|I Don't Wanna|
|Compilation album by|
I Don't Wanna is a retrospective album consisting of demos recorded in 1966 by Henry Flynt & The Insurrections, an avant-garde and experimental garage rock combo led by musician, conceptual artist, and philosopher, Henry Flynt. It was released in 2005 on Locust Music. The ensemble consisted of Flynt on lead vocals and electric guitar, Walter De Maria on drums, Art Murphy on keyboards, and Paul Breslin on upright bass. Flynt, a classically trained violinist, learned guitar from Lou Reed and played briefly in the Velvet Underground, before recording with this album with the Insurrections. The music on I Don't Wanna is primarily a delta blues-inspired exercise in experimental primitivism, characterized by politically radical agitprop lyrics that anticipate sentiments that would increasingly come to the fore in the radicalized music and youth culture of the late 1960s.
Henry Flynt & the Insurrections were led by musician, and future philosopher/multi-media artist, Henry Flynt, who was a classically trained violinist who also learned guitar from Lou Reed of the Velvet Underground in the mid-1960s not long before the formation of the Insurrections. Flynt, a native of North Carolina, was living in New York City during the 1960s and had come into contact with many of the conceptual, "Fluxus", and avant-garde artists and musicians living there at the time, including Yoko Ono, before starting his own group. He is sometimes credited with coining the phrase "conceptual art". Flynt who had initially been trained on guitar by Lou Reed briefly joined the Velvet Underground in 1966 substituting for John Cale, at his suggestion, while Cale was suffering from an illness. During that time Lou Reed gave him his first guitar lessons. Flynt had been interested in writing songs with political messages, so he began assembling an act of his own. The act that became Henry Flynt & the Insurrections started as a duo with Flynt as the vocalist and electric guitarist. He was accompanied by Walter De Maria, a sculptor and friend, on drums, who had formerly played in the Primitives, an earlier garage rock combo that included Lou Reed. The Primitives had recorded "The Ostrich," which was co-written by Reed and Cale. The duo specialized began to hone the kind of agitprop approach to topical songs which became their hallmark as they evolved into a larger group, eventually adding jazz musician Paul Breslin on upright bass and organist Art Murphy, and taking the name Henry Flynt & the Insurrections. Many of the band's songs were highly satirical, rife with references to topics such as "napalm," "Uncle Sam," "CIA-backed coups". They recorded songs onto rehearsal demos in 1966, but, due to Flynt and DeMaira's wariness of commercial success, the material was not released until years later. The band broke up shortly thereafter. The group's demo tapes were re-issued in 2004 as the album I Don't Wanna, on Locust Music.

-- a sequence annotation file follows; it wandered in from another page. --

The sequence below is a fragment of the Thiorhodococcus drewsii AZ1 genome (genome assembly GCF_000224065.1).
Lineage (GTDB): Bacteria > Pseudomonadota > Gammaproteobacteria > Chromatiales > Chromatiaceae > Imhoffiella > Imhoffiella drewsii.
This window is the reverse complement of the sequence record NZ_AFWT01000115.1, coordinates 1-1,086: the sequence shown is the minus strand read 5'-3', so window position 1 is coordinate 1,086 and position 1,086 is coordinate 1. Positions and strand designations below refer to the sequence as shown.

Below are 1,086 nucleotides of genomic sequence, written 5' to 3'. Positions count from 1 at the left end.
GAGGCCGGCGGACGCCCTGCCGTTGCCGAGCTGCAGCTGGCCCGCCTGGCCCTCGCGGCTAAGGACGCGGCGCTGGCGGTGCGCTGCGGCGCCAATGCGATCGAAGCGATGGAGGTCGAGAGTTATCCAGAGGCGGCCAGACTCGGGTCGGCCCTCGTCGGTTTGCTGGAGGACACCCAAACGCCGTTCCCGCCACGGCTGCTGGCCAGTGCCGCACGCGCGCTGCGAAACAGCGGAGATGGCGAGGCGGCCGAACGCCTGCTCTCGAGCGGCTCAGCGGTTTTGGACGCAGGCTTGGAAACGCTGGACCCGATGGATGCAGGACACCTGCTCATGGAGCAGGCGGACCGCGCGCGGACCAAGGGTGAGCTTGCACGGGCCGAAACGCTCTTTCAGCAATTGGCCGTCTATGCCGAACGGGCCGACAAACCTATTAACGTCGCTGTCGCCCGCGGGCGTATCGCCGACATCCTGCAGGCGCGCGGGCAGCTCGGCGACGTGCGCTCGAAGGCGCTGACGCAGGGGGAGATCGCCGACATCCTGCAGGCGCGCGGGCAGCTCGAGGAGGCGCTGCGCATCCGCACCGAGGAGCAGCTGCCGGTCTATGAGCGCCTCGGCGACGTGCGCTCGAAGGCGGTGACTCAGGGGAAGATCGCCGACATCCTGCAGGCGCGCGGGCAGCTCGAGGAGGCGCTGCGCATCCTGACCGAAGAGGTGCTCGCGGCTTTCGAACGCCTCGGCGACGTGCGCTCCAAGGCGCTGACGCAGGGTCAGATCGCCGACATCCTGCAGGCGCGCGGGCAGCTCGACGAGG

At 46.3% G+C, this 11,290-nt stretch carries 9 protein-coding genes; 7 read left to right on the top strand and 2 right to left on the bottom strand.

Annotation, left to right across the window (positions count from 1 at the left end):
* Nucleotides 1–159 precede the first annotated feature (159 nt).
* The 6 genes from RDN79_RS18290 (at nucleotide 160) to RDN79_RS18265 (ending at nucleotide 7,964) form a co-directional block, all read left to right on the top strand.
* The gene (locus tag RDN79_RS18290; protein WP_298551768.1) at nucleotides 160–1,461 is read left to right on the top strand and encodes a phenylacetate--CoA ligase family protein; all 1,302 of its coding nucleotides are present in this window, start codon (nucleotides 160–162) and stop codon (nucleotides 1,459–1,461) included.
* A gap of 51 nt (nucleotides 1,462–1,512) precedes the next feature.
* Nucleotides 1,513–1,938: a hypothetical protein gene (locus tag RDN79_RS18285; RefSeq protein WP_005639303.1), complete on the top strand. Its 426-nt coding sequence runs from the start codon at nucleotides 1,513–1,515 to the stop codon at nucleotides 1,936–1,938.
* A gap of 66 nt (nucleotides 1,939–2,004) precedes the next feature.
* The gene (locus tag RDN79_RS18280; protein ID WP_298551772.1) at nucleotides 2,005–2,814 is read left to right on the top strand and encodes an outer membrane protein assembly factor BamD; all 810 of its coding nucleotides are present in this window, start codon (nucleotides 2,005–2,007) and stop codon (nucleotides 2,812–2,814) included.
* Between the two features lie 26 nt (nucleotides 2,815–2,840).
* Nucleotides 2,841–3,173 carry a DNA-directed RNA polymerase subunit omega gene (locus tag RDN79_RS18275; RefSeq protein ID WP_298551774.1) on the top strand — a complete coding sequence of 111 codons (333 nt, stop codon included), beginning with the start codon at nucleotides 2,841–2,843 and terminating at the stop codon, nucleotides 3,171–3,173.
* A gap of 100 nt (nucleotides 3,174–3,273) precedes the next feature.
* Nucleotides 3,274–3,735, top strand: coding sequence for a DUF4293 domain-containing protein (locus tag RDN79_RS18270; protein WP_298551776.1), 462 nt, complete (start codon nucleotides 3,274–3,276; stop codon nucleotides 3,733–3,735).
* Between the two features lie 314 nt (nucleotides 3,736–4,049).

The opening cut on I Don't Wanna is the delta blues-tinged "Uncle Sam Do", a highly sarcastic diatribe against the Vietnam War, and establishes the characteristically caustic mood that extends throughout the whole set. The second track, "Goodbye Wall St." takes dead-center aim at capitalism. The lyrics to "Go Down" depict a picket line in which the target of anger is not only directed at the war and social inequality, but seemingly provides blank slate for whatever particular grievance that comes to mind. "Jumping", though not topical, is the most experimental cut stylistically, featuring a heavily reverbed high-pitched saxophone accompanied manic guitar strumming. The penultimate cut is the album's theme song, "I Don't Wanna", another anti-war protest. The album concludes with "Dreams Away", which manages to stretch delta blues motifs into a musically experimental context.
In Records Ruin the Landscape: John Cage, the Sixties, and Sound Recording, David Grubbs describes the Henry Flynt & the Insurrections sound as "garage-punk protest". Their posthumously released I Don't Wanna was listed as Julian Cope's Album of the Month, not long after its release. Cope comments: "This album reveals such an astonishing quicksilver energy of interplay between the guitar and drums that it all sounds contemporary even today". In AllMucic, Eugene Chadbourne writes a generally positive review, pointing out some weaker cuts, but he states that "on the whole the nine tracks here add up to a vision of rock music that most listeners will be perfectly happy to have in their heads for a while..."
All songs are written by Henry Flynt.